I meant to write a post on this months ago seeing as how it was February when I first mentioned the awesome cookbook/travelogue-The Latin Road Home by Jose Garces. I’m sure my lack of a post has something to do with the fact that my attempt at making the recipe for tres leches cake resulted in a liquid mess (tasted good, but its presentation was abysmal, hence no blog post). But with warmer weather hopefully coming to stay, I’m anxious to try out more of the recipes in this gorgeous book that will make you want to book a trip to Latin America mañana. For now I leave you with The Latin Road Home.
If you’re familiar with the Philadelphia (Pennsylvania that is, not Mississippi…), you’re most likely familiar with the name Jose Garces. He’s an Ecuadorian American chef, restaurant owner, and Iron Chef (he won the second season of The Next Iron Chef). So basically he’s a mastermind of the food world. But back to Philadelphia-he owns some of the city’s most popular restaurants-Amada, Tinto, Distrito. Sadly, Amada (a sublime Spanish tapas place) is the only spot I’ve eaten at…Distrito I only went to for drinks one evening. Needless to say I need a trip to Philadelphia if only to check out the other Garces dining venues.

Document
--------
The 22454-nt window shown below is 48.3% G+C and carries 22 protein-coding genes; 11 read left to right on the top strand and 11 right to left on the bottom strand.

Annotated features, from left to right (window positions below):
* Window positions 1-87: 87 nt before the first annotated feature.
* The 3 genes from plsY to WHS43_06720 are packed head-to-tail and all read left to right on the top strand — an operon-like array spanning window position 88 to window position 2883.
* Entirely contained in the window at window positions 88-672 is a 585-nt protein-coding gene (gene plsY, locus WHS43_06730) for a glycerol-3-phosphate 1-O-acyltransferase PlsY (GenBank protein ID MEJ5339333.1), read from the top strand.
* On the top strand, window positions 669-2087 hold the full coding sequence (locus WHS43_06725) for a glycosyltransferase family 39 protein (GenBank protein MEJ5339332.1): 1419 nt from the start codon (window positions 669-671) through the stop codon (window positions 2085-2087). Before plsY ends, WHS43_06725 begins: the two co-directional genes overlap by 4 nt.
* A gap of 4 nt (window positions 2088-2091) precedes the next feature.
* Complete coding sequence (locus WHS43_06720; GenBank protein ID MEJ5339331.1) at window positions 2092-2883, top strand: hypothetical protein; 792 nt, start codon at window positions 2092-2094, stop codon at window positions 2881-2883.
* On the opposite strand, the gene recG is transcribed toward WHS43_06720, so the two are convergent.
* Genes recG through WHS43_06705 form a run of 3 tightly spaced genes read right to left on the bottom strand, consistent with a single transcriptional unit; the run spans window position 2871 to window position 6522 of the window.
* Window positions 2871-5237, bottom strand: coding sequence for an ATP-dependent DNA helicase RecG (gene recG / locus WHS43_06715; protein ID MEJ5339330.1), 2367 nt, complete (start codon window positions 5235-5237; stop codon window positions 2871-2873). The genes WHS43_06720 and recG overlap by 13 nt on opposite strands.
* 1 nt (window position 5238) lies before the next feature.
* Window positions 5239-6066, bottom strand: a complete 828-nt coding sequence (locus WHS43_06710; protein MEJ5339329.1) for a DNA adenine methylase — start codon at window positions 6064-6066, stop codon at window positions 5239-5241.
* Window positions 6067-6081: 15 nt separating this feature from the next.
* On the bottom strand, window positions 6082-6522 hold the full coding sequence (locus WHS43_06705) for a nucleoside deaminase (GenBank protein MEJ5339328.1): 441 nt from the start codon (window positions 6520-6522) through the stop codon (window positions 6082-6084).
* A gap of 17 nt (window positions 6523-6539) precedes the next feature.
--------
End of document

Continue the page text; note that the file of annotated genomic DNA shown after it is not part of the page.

As Garces notes in the introduction, “Five Latin food traditions have greatly influenced the course of my life, and this cookbook devotes a chapter to each one.” Those five food traditions are the cuisines of Spain, Ecuador, Cuba, Mexico, and Peru. At the start of each chapter Garces includes a personal vignette on his connection to that country and its food. There are also quick facts on the country as well as a map of it which is helpful as each chapter is then broken down by city, with recipes that are unique to that city (each city also has a forward which details his connection and past experience with it). The book begins with Ecuador, his ancestral homeland.
Recipes include everything from soups to salads to entrees and of course desserts. And seeing as how the book features countries that are host to some world famous drinks (i.e. sangria from Spain, Cuban coffee, mango margarita from Mexico)-well, they’re included too.
I wouldn’t call any of the recipes included in the book as difficult; however, many I would label as “time consuming” (a lot require 10+ ingredients). However, even if you’re not a cook, this is still a beautiful book to have as the photographs by Jason Varney are stunning. Not to mention, anyone can be a traveler, but how often do you read the travel memoirs of a professionally trained chef that lists his food insights? Not too often.
While many of the ingredients can be found at your local food store no matter where you live, others are definitely unique to the Latin cooking scene. But in the appendix there is a “sources” section which lists all of the more unique ingredients (i.e. huacatay-Peruvian black mint) and where to find it in case you don’t live near a Latin grocery store (i.e. latinmerchant.com)
I tend to go through phases where my cooking is concerned (if you remember I was on a big Julia Child kick a couple of years ago) and so now it’s me and Jose Garces. I really hope by the end of the year I will have made a lot more recipes from his book. Vamos a ver!